by Dan Spoone
The dawning of spring reminds me of warm weather, spring baseball and my dad. He loved going to spring baseball games to see his Atlanta Braves at Disney’s Wide World of Sports complex. We had Braves spring season tickets for several years. It was a chance for us to spend an afternoon in the warm Florida sun, and it gave me a chance to listen to his stories that provided a foundation for my life. These are now wonderful memories.
Now that Dad has been gone for three months, it has allowed me some time to reflect on his legacy. First, I would like to take this opportunity to thank all of you for your kind thoughts for me and our family on the passing of my dad. I think about him every day and the values he taught me. Dad believed in fairness and respect for everyone. He was a man who always led by example.
Dad began his career in central Florida as a teacher and high school football coach in the late 1950s and 1960s. Mom and Dad grew up in East Tennessee and moved to Orlando, Florida to enjoy life in a larger community with more diversity and opportunity for growth. Orlando was a part of the “Jim Crow” south of the 1950s, and it was a challenge for my parents. Their belief in the rights of all people to be treated with fairness, respect and dignity was under constant assault.
My dad had the first integrated football teams in Seminole County (1965 Oviedo High), Volusia County (1966 Deland High) and Orange County (1968 Evans High). My thoughts go back to that spring baseball game with the Atlanta Braves. Now that I was an adult, Dad felt he could openly share his feelings with me. In 1965, I was eight and my sister, Cathy, was six. Dad was the head football coach at Oviedo High School. At this point in time, Oviedo had only one school for kindergarten through 12th grade (white only). There were only 17 players on the varsity football team. One of them was Simon Harper, a 15-year-old sophomore who was black. The other players welcomed Simon as a teammate, but the local community not so much. Dad shared with me that we received many phone calls protesting Simon’s inclusion on the team. These calls included terrible insults to my mom, my sister and death threats to my dad. On the team’s first road game in Leesburg, Fla., Simon was asked by the restaurant owner to leave the restaurant. He was not allowed inside. The team left the restaurant in unison in protest. Dad shared that this was one of his proudest moments as a coach.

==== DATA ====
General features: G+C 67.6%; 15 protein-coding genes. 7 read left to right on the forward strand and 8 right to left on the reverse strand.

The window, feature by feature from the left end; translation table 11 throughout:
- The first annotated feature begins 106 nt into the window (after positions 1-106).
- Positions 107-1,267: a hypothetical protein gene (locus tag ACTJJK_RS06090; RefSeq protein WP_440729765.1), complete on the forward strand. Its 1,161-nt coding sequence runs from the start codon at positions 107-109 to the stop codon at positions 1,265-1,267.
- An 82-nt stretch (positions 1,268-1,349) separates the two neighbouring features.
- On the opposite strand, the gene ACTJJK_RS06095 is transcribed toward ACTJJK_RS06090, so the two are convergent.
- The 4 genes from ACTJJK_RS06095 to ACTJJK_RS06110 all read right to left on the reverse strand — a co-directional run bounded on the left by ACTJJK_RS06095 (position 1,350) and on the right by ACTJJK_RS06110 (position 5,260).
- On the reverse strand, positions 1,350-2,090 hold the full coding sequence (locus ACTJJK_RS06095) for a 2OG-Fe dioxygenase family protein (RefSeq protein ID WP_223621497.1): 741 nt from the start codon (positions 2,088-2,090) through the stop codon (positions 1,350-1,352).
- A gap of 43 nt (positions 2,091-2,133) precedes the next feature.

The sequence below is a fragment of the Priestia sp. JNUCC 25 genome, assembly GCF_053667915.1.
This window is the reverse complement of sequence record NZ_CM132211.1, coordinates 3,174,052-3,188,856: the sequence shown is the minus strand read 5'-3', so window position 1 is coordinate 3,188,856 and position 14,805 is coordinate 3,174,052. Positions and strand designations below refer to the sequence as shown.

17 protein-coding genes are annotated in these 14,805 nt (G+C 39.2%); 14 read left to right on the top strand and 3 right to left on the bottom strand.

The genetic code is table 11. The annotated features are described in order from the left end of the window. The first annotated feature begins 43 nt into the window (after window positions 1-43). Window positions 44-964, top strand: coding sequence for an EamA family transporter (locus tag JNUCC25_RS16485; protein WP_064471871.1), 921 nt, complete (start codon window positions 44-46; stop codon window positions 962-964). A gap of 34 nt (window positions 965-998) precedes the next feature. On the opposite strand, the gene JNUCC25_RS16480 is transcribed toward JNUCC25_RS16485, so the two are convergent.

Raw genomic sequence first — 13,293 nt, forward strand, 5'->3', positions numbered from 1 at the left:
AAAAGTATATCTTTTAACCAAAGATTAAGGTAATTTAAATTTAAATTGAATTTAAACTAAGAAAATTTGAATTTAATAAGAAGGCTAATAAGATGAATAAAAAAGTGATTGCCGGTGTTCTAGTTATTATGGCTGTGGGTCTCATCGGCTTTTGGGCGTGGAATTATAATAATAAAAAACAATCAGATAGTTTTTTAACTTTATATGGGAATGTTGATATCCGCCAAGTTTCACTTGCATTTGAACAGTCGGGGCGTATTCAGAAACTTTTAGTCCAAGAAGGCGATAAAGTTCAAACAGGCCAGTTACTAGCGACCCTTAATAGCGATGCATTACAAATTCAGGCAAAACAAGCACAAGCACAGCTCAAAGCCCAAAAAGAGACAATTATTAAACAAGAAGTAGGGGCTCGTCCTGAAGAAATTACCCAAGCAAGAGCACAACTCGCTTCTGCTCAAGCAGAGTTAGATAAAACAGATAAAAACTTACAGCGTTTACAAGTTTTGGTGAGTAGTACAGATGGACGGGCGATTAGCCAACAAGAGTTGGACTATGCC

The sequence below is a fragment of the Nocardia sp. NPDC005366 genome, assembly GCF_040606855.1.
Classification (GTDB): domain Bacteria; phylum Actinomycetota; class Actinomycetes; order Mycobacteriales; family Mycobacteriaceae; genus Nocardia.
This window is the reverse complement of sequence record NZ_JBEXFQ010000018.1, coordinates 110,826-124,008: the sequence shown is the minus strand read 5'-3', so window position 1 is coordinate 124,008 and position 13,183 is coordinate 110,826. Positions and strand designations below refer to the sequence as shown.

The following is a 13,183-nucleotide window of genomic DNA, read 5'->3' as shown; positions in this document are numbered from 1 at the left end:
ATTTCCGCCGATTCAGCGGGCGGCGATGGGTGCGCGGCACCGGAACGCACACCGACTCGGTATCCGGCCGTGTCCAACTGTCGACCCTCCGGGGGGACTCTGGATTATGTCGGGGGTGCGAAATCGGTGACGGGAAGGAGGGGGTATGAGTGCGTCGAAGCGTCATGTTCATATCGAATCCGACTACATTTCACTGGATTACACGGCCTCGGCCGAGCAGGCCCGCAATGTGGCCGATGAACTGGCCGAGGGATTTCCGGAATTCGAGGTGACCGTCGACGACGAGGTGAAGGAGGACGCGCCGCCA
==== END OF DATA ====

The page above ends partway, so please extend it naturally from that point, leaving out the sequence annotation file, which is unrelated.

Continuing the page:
I share this story not to praise my father, but to point out the struggles that so many endured in the past. Dad shared this story with me 30 years after it took place to reflect the changes he had seen in his life. His career continued to advance over the years with opportunities to serve as a principal at Howard Junior High, Oak Ridge High School and Dr. Phillips High School and as a member of the Orange County School Board. He always embraced diversity, equity and inclusion before anyone knew what to call it. He was an amazing role model.
We in ACB need to learn from the lessons of the past. I would like to compliment the Multicultural Affairs Committee for all of their wonderful presentations during Black History Month and their powerful articles in this month’s E-Forum. We still have a long way to go on our journey for equality within ACB, but thanks to your efforts, we are headed in the right directions. Dad, thanks for the legacy you have left me to always see myself in the other person’s shoes. I will try to make you proud.